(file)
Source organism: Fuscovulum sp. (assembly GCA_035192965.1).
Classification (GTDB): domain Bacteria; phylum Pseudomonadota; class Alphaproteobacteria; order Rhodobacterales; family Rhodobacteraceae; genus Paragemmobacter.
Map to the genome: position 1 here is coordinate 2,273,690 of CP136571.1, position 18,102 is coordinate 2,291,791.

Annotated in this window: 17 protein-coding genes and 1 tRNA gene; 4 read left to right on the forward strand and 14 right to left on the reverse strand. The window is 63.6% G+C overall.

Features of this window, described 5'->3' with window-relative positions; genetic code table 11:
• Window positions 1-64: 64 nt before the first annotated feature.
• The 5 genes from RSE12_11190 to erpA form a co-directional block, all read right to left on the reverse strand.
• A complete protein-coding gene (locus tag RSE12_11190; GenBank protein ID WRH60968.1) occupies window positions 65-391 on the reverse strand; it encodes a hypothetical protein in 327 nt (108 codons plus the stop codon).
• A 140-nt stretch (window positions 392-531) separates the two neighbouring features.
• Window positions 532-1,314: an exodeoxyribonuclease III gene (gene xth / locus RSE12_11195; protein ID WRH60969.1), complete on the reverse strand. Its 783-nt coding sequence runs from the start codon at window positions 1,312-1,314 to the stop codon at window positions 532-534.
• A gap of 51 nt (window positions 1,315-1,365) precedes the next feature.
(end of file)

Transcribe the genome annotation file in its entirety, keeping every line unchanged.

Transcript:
Source organism: Fuscovulum sp. (assembly GCA_035192965.1).
Classification (GTDB): domain Bacteria; phylum Pseudomonadota; class Alphaproteobacteria; order Rhodobacterales; family Rhodobacteraceae; genus Paragemmobacter.
Map to the genome: position 1 here is coordinate 2,273,690 of CP136571.1, position 18,102 is coordinate 2,291,791.

Annotated in this window: 17 protein-coding genes and 1 tRNA gene; 4 read left to right on the forward strand and 14 right to left on the reverse strand. The window is 63.6% G+C overall.

Features of this window, described 5'->3' with window-relative positions; genetic code table 11:
• Window positions 1-64: 64 nt before the first annotated feature.
• The 5 genes from RSE12_11190 to erpA form a co-directional block, all read right to left on the reverse strand.
• A complete protein-coding gene (locus tag RSE12_11190; GenBank protein ID WRH60968.1) occupies window positions 65-391 on the reverse strand; it encodes a hypothetical protein in 327 nt (108 codons plus the stop codon).
• A 140-nt stretch (window positions 392-531) separates the two neighbouring features.
• Window positions 532-1,314: an exodeoxyribonuclease III gene (gene xth / locus RSE12_11195; protein ID WRH60969.1), complete on the reverse strand. Its 783-nt coding sequence runs from the start codon at window positions 1,312-1,314 to the stop codon at window positions 532-534.
• A gap of 51 nt (window positions 1,315-1,365) precedes the next feature.